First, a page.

A new report suggests a state tax credit for Wisconsin manufacturers and agricultural producers is costing the state big money, while showing no real returns.
The study by the Wisconsin Budget Project looked at the Manufacturing and Agriculture Credit. Analyst Tamarine Cornelius said it’s expected to reduce state tax revenues in the upcoming fiscal year by about $284 million, with most of the benefits going to the state’s wealthiest residents. “Tax filers with incomes of $1 million and up get 78 percent of the credit,” she said, with the average benefit being about $28,000.
Cornelius said the credit is concerning because there are no actual job creation requirements tied to it, and there’s no evidence it has actually helped create new jobs. “We took a look at how manufacturing jobs have fared before and after the tax credit, and couldn’t find that there was any effect,” she said.
With limited state resources, Cornelius suggested it might be worthwhile for lawmakers to reconsider the credit during next year’s budget process. “Especially given the climate right now – there’s a very aggressive tax cutting agenda, paired with reducing investments in some of things that have helped build Wisconsin’s economy over the years.”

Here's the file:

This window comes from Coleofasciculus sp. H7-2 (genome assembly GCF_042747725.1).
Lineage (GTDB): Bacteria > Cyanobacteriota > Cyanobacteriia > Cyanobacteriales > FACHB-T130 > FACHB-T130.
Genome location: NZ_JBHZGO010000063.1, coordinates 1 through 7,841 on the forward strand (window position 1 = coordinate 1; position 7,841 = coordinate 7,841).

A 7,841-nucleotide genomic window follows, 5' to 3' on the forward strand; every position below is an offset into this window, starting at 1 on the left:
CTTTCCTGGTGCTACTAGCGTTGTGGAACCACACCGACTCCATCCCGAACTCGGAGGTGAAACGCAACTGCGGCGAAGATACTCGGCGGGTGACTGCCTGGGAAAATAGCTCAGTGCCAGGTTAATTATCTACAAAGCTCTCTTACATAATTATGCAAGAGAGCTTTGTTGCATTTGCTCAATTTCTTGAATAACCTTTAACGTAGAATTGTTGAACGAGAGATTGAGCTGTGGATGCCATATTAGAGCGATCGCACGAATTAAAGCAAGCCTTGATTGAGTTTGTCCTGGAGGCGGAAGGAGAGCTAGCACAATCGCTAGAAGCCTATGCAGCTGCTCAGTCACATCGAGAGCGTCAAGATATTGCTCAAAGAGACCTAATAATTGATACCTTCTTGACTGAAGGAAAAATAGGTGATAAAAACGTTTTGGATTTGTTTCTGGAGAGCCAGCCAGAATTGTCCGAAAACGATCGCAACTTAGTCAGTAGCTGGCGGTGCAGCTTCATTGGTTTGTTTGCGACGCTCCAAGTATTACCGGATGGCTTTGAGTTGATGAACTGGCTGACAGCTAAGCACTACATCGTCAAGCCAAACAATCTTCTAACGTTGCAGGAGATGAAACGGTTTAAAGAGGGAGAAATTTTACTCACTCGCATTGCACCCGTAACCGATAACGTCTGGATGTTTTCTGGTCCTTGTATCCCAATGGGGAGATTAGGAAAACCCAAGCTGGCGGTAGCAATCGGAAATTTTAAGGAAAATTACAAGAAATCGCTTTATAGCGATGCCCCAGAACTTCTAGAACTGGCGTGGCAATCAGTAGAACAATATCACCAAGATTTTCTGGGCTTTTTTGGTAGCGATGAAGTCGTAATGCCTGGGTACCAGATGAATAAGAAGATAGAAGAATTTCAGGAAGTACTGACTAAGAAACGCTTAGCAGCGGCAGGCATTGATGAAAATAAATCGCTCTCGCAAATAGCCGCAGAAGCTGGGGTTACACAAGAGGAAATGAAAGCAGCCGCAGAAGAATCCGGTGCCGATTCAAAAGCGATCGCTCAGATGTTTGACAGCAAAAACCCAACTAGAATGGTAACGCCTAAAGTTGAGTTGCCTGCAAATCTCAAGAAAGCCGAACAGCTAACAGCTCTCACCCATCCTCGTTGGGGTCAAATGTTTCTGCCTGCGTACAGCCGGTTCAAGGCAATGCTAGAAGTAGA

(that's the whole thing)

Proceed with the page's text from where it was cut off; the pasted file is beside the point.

Wisconsin Manufacturers and Commerce, the state’s largest business lobby, criticized the study. In a news release, WMC Senior Vice President of Government Relations Scott Manley said the credit “is growing and sustaining middle class manufacturing jobs in Wisconsin.”
“The Wisconsin Budget Project report against this credit is fundamentally flawed, and does not reflect the economic reality of its impact on our state. The reality is that since this tax credit was enacted in 2011, Wisconsin has grown the fifth-most manufacturing jobs in the country. Prior to the credit’s enactment, Wisconsin was bleeding manufacturing jobs – we lost 81,800 manufacturing jobs between 2006 and 2010. By contrast, we have grown nearly 34,000 manufacturing jobs since the credit was enacted in 2011. The credit has helped to reverse a trend that had devastated family-supporting jobs for middle class families.”